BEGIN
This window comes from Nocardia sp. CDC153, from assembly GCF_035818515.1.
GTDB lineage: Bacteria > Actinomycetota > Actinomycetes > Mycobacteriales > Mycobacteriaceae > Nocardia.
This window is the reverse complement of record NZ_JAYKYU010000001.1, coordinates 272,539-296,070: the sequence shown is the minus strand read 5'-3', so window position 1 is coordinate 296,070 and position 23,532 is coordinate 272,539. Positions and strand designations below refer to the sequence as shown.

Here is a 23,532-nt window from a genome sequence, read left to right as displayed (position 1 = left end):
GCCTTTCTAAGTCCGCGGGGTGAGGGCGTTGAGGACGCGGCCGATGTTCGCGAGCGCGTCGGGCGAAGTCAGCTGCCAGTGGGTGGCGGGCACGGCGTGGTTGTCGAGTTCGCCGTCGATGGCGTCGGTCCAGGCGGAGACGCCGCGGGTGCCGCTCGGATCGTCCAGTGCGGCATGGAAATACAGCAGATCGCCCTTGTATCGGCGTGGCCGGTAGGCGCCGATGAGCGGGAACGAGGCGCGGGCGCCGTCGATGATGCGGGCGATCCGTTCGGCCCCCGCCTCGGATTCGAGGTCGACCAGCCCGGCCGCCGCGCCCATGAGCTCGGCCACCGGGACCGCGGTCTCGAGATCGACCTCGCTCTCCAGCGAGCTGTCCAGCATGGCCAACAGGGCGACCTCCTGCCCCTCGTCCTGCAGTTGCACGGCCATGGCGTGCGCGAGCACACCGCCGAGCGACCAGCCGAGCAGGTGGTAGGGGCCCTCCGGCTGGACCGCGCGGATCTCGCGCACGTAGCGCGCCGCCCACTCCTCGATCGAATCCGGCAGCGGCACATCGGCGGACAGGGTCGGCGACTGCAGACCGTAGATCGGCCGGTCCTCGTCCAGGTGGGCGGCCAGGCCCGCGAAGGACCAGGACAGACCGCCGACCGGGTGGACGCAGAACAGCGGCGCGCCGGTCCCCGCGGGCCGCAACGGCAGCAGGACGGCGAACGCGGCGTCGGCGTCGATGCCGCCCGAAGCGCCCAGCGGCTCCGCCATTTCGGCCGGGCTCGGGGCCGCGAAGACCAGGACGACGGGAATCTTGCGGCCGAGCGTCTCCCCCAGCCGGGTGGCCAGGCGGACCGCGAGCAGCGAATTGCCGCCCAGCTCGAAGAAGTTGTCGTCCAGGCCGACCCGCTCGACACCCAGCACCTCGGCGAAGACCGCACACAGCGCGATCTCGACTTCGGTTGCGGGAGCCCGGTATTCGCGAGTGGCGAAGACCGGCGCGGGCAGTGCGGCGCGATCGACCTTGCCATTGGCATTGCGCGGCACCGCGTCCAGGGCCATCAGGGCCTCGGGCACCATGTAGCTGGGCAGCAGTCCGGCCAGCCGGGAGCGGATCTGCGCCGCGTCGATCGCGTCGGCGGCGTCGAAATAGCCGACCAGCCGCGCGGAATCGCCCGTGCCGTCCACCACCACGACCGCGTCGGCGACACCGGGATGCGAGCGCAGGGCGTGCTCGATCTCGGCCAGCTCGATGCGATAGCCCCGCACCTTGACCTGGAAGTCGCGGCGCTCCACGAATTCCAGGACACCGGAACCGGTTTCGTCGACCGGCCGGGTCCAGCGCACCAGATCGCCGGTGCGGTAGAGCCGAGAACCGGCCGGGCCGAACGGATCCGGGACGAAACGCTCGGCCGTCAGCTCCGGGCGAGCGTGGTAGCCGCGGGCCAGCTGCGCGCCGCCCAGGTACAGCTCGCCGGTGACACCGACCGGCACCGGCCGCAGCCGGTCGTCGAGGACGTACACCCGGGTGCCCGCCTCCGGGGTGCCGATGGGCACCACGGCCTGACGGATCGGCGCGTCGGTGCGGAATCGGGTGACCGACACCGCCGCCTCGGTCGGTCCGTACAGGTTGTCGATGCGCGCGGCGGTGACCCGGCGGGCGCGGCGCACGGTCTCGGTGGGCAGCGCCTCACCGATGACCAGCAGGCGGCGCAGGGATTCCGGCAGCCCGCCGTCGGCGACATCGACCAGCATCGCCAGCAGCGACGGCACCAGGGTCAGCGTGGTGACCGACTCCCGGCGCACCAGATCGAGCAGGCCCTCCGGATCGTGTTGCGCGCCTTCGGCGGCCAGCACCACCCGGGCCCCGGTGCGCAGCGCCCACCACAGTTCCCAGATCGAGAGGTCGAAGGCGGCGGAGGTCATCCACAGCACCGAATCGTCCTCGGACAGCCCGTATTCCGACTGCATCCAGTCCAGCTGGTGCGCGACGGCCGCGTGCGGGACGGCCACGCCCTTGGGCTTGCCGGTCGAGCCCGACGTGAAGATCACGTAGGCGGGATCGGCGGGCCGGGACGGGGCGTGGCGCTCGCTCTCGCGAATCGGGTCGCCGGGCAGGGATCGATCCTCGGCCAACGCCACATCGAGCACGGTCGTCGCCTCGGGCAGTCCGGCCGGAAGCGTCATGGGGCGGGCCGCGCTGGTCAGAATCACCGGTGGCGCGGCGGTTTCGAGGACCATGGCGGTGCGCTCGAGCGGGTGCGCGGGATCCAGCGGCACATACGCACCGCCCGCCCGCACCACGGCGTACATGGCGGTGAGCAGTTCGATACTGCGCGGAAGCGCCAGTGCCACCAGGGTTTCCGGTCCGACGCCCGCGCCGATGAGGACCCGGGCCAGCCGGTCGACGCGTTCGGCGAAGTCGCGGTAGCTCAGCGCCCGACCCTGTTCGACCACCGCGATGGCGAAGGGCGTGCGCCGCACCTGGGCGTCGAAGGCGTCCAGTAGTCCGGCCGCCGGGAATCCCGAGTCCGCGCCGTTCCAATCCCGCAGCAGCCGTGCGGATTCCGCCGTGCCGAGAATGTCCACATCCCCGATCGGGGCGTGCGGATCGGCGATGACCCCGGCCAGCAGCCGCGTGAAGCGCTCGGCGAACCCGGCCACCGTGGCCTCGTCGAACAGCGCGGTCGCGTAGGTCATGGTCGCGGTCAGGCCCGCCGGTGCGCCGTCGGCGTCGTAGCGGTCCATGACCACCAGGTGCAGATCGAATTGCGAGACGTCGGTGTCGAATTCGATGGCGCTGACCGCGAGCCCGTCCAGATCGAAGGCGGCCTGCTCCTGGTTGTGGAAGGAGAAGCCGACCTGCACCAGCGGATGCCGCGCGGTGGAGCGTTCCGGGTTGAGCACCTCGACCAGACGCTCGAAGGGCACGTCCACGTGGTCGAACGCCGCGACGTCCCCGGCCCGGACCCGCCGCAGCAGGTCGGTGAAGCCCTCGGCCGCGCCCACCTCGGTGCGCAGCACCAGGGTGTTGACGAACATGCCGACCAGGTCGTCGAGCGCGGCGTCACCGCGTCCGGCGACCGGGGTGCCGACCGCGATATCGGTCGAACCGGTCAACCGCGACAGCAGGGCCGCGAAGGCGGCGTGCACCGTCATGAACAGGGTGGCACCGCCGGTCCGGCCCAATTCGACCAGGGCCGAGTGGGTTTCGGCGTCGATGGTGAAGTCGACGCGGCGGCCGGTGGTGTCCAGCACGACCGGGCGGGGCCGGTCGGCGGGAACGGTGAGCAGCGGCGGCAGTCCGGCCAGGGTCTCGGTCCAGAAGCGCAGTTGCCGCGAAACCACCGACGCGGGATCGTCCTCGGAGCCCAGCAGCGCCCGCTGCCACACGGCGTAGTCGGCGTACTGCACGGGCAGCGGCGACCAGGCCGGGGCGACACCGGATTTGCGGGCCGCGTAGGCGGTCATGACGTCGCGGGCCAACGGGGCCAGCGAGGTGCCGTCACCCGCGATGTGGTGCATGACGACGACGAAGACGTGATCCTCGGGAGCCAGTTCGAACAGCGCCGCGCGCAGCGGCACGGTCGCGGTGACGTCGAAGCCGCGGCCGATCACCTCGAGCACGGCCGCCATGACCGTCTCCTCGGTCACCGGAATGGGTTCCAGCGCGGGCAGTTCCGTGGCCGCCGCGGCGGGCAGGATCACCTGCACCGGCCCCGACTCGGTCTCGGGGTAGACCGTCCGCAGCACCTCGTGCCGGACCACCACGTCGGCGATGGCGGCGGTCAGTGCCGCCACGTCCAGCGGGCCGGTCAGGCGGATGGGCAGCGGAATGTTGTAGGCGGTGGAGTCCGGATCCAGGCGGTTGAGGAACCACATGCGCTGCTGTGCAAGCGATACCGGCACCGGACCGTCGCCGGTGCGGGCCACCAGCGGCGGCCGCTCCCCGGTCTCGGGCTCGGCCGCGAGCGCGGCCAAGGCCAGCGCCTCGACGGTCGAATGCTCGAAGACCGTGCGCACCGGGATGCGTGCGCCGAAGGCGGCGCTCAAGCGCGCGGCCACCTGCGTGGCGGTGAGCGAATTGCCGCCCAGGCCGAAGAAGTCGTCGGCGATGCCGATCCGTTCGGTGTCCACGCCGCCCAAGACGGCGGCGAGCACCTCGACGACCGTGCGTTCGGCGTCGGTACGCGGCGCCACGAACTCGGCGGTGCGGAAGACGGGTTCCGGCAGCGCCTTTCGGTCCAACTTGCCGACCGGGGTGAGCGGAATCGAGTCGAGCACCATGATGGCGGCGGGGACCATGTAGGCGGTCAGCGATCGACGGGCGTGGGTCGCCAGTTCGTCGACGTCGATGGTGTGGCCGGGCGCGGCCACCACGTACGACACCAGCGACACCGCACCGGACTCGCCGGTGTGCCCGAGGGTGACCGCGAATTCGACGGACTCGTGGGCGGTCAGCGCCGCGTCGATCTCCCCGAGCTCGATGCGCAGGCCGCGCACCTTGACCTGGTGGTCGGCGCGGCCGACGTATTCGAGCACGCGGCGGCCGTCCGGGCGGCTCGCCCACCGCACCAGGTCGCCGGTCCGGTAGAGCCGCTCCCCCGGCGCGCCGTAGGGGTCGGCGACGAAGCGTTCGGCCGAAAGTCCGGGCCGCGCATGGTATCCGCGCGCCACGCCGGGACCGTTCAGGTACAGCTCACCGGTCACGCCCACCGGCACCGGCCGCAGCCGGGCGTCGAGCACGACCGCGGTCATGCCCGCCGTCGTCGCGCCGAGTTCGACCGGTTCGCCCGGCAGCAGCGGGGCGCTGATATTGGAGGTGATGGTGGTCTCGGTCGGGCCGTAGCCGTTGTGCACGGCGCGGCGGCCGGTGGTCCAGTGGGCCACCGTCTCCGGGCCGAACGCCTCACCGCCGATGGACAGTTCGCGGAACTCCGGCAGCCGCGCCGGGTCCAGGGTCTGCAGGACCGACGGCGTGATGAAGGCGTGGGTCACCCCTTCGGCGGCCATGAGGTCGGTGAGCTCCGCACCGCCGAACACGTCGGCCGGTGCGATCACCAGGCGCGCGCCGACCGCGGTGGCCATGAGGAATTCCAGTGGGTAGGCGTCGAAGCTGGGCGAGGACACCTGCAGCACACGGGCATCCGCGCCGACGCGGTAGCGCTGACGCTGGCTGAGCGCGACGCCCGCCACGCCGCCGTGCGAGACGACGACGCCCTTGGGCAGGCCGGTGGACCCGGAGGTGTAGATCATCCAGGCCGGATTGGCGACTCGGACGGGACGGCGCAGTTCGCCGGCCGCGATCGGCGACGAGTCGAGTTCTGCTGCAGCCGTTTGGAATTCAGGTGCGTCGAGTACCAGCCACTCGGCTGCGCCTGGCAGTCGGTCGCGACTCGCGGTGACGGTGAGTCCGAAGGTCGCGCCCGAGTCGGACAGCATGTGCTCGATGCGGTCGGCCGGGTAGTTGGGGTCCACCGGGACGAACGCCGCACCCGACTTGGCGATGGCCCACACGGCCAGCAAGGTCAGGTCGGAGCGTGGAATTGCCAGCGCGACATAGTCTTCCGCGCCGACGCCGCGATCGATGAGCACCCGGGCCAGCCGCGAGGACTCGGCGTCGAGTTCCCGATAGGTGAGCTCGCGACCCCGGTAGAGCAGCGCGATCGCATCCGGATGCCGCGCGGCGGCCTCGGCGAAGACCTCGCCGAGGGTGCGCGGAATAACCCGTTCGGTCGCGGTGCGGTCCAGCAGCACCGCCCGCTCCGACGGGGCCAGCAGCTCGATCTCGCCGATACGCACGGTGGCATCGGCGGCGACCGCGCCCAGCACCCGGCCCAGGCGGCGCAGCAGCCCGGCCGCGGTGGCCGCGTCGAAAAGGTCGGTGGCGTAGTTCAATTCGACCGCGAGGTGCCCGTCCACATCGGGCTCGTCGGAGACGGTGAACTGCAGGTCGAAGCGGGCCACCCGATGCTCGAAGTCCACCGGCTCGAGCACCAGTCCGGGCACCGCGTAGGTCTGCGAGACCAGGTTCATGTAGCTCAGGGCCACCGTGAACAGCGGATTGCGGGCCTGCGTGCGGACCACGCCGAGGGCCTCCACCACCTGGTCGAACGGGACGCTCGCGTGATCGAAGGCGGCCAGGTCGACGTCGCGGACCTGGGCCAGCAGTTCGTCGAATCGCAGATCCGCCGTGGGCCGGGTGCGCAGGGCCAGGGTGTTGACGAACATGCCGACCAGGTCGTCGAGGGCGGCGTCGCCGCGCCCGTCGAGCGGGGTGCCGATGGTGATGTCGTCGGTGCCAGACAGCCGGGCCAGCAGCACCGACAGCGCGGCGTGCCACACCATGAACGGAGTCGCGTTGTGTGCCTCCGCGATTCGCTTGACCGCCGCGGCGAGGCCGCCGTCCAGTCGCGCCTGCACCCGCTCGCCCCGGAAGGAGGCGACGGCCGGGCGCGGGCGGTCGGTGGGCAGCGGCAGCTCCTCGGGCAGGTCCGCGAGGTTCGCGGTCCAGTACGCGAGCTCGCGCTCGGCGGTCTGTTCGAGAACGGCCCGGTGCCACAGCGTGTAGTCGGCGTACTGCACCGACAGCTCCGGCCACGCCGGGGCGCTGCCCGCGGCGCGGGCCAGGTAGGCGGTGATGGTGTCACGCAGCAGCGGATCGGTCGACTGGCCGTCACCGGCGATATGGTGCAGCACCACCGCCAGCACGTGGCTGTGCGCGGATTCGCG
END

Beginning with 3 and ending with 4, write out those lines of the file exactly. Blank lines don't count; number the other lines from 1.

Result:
This window is the reverse complement of record NZ_JAYKYU010000001.1, coordinates 272,539-296,070: the sequence shown is the minus strand read 5'-3', so window position 1 is coordinate 296,070 and position 23,532 is coordinate 272,539. Positions and strand designations below refer to the sequence as shown.

Here is a 23,532-nt window from a genome sequence, read left to right as displayed (position 1 = left end):